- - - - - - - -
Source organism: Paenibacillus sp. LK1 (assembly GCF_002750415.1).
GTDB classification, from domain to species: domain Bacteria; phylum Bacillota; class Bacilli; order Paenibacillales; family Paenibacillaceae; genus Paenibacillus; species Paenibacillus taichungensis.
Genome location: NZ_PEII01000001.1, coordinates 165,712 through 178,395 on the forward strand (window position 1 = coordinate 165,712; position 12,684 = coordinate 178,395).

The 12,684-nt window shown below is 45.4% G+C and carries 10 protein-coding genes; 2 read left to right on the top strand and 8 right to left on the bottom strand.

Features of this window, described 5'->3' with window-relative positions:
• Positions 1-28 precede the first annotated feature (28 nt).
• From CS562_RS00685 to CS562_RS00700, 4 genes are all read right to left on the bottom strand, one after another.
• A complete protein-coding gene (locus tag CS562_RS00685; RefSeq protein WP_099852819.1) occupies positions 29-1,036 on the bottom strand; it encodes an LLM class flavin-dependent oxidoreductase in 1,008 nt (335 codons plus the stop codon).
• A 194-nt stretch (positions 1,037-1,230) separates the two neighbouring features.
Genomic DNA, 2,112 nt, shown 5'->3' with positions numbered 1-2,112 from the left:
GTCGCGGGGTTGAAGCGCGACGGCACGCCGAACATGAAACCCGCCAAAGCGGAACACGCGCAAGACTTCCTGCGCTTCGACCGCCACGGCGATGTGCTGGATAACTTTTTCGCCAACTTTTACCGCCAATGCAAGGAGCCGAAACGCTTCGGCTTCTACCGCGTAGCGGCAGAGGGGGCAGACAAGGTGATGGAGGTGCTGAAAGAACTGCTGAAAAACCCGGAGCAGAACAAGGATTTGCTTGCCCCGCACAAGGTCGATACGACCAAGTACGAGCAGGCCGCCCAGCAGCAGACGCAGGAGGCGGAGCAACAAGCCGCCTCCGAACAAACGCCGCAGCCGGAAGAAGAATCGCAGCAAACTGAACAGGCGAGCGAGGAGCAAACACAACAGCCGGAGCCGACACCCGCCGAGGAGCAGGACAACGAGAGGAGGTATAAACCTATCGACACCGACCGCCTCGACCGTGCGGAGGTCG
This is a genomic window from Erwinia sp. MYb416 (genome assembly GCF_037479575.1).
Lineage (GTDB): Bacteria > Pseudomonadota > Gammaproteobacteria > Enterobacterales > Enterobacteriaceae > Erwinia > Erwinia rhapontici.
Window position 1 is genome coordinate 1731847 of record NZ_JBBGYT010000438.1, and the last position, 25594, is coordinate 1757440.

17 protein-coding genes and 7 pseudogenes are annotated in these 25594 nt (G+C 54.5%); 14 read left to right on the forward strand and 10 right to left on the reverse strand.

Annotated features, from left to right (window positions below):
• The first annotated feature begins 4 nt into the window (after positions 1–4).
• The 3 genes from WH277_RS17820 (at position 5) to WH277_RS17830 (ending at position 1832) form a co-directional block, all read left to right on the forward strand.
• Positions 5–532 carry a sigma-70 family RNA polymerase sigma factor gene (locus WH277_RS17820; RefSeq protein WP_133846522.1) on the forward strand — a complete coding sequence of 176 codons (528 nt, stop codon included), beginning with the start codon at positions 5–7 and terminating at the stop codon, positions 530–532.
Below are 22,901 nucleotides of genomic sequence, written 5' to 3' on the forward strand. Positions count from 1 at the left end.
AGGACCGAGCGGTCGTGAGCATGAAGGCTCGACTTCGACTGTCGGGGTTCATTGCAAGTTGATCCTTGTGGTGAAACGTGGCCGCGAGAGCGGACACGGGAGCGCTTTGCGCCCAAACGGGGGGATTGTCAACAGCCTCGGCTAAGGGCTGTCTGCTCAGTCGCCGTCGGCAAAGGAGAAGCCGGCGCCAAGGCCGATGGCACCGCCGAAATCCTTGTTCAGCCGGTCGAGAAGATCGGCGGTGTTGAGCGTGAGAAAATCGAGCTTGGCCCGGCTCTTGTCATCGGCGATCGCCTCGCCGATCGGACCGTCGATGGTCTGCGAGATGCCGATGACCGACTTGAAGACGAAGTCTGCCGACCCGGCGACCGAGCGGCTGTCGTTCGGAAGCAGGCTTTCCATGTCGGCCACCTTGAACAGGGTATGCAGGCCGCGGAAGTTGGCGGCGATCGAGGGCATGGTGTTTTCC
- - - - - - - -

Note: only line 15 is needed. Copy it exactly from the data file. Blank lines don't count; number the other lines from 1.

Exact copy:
17 protein-coding genes and 7 pseudogenes are annotated in these 25594 nt (G+C 54.5%); 14 read left to right on the forward strand and 10 right to left on the reverse strand.